After Gordon had testified in narrative manner that he was denied due process of law in the state proceedings and that his dealings with Mrs. Weirick and the Weirick estate were proper, that his services were justified and his fees reasonable, and that the complaint against him filed by Mrs. Weirick was induced by Attorney Sherwood for Amax out of hostility toward him, this interrogation ensued:
JUDGE FINESILVER : Wasn't it true, however, that all the property the Weiricks owned was in joint tenancy?
THE WITNESS (GORDON) : All right.
JUDGE FINESILVER : The $4,000.00 home, the car and any other interests they had? Everything was a joint tenancy?
THE WITNESS : No, Your Honor, that is not true. (Here, Gordon explained that the joint tenancy rule would not, in his judgment, apply to the mining claims formerly held by Gallium Mines Company and that simply setting over stock of that corporation jointly held by the Weiricks would not have effected title to the claims). (R., Vol. II, pp. 35-37).
Gordon stated that the Gallium Mines Company had become defunct and that he proceeded to obtain personal conveyances from the Nedblakes (who owned one-half of the stock in the corporation) to Betty Weirick of the unpatented mining claims inasmuch as the late Mr. Weirick had come to him to "publish out Gordon Nedblake because he has abandoned the project and refused to pay his half of the annual assessment rate." (R., Vol. II, pp. 36-37). This interrogation followed:
JUDGE WINNER : Title (to the mining claims) was in the corporation, wasn't it? How do you publish out a corporate title?
THE WITNESS : Well, maybe it (publishing out Nedblake title to the mining claims) wasn't the right thing to do. It left me in a feeling of am I doing the right thing or not ...
JUDGE WINNER : How much law did you read having to do with publishing out a co-tenant?
THE WITNESS : I had the State's Code. That's 30.
JUDGE WINNER : Did you read any cases?THE WITNESS : Yes, Your Honor.
JUDGE WINNER : Did you find a case that said you could publish out when a title is in the corporation?
THE WITNESS : No, I didn't.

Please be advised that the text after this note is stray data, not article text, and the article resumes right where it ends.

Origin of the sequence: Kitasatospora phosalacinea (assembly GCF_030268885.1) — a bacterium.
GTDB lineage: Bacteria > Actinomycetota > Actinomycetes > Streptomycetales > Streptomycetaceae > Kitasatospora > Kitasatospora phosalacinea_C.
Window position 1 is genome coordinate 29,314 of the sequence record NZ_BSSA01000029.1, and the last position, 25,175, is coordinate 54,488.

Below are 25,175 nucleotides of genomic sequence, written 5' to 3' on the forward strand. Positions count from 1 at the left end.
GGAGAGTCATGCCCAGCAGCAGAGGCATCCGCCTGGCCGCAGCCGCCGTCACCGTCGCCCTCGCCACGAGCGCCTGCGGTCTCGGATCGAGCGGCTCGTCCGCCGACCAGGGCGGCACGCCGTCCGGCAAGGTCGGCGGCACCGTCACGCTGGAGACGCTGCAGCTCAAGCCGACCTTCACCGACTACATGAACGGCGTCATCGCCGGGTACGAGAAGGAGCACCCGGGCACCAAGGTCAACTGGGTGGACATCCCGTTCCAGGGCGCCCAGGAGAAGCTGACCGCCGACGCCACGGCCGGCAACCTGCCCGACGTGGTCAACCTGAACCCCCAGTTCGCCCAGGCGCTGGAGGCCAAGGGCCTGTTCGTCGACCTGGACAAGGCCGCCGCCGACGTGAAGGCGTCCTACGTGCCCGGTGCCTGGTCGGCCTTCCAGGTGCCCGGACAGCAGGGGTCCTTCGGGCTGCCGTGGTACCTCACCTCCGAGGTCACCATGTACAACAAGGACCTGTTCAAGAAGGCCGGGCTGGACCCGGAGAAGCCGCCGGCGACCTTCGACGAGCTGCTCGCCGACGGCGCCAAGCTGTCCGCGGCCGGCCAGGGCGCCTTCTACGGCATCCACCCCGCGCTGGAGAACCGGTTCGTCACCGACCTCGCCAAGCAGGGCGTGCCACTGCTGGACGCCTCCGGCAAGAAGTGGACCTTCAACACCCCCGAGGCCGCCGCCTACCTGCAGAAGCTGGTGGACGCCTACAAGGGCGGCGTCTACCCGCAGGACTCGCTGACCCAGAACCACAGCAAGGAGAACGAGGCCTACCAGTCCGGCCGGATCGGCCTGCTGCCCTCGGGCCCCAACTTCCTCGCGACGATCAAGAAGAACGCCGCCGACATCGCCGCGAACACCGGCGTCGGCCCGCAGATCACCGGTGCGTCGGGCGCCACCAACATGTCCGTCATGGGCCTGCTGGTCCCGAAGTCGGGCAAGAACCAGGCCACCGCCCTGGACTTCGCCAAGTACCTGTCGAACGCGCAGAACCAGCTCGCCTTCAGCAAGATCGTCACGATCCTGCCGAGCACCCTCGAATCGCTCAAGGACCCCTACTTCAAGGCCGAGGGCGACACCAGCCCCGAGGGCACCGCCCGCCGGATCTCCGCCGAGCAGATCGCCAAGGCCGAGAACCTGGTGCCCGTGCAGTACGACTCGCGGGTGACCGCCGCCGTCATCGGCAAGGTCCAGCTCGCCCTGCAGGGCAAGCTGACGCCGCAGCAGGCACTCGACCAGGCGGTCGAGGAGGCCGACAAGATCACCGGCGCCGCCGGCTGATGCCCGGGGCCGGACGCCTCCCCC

JUDGE WINNER : All right. (R., Vol. II, pp. 45, 46).
Gordon testified that his charge of $561.00 was justified in relation to the Weirick probate proceeding at an hourly rate of $25.00. This interrogation followed:
JUDGE FINESILVER : Isn't it over the bill of $600.00 plus the additional money that you requested when you found out that perhaps the Probate was not necessary and you could have simply filed the death certificate and inheritance tax release to transfer title, and also your activity in regard to requesting Mrs. Weirick in signing the $5,000 promissory note?
THE WITNESS : All right. No, that is not it. I had recorded the death certificate. I already have obtained releases of inheritance tax lien. That had already been done.
JUDGE FINESILVER : What was the extra money that you requested from her for?
THE WITNESS : All right. We have a situation where you have unpatented mining claims and you cannot slumber on those rights. The next thing that I would do would be to have assays made from the ore taken out of those claims to see what was there. To have an appraisal made. To see what the value of those claims were. To offer those properties for sale. Several people had approached me saying that they were interested in buying those unpatented mining claims.
JUDGE FINESILVER : Didn't you request $400 more to close the estate?
THE WITNESS : That could be. What I was concerned with was not closing the estate. There is no advantage to my client in closing the estate. The important thing is that the will was admitted into probate because, first of all, the original will was lost. A Xerox copy of the holographic will was found. The witnesses to that holographic will were an elderly couple by the name of Davis, and their testimony is in the record.
So the important thing that I felt was that the will be probated while Mr. and Mrs. Davis are available for testimony because if it wasn't and it later became obvious that it was going to become necessary, if Mr. or Mrs. Davis were not around, we would not be able to prove that will.
JUDGE FINESILVER : Couldn't that be done by perpetuating their testimony?
THE WITNESS : It amounts to the same thing, yes.
JUDGE FINESILVER : What is your explanation, please, if any in regard to the allegations that you requested Mrs. Weirick to execute a $5,000 promissory note?
THE WITNESS : Right.
JUDGE FINESILVER : Secured by a deed of trust on her home as security for the payment of $400 additional fee.
THE WITNESS : The problem I had with Mrs. Weirick is that she paid me a hundred dollars, and she had no intention of paying me any more until all of her problems were solved. And you can't solve all the people's problems. I was doing, first of all, the fundamental things that I felt absolutely had to be done.
The bill came to about $400 and $60 more and she wouldn't pay it. And I wrote to her and I sent her a promissory note. The purpose and I knew she wasn't going to sign the promissory note the purpose was to impress upon her that there are costs coming ahead not in the range of a hundred dollars or two hundred dollars, but in the range of thousands of dollars.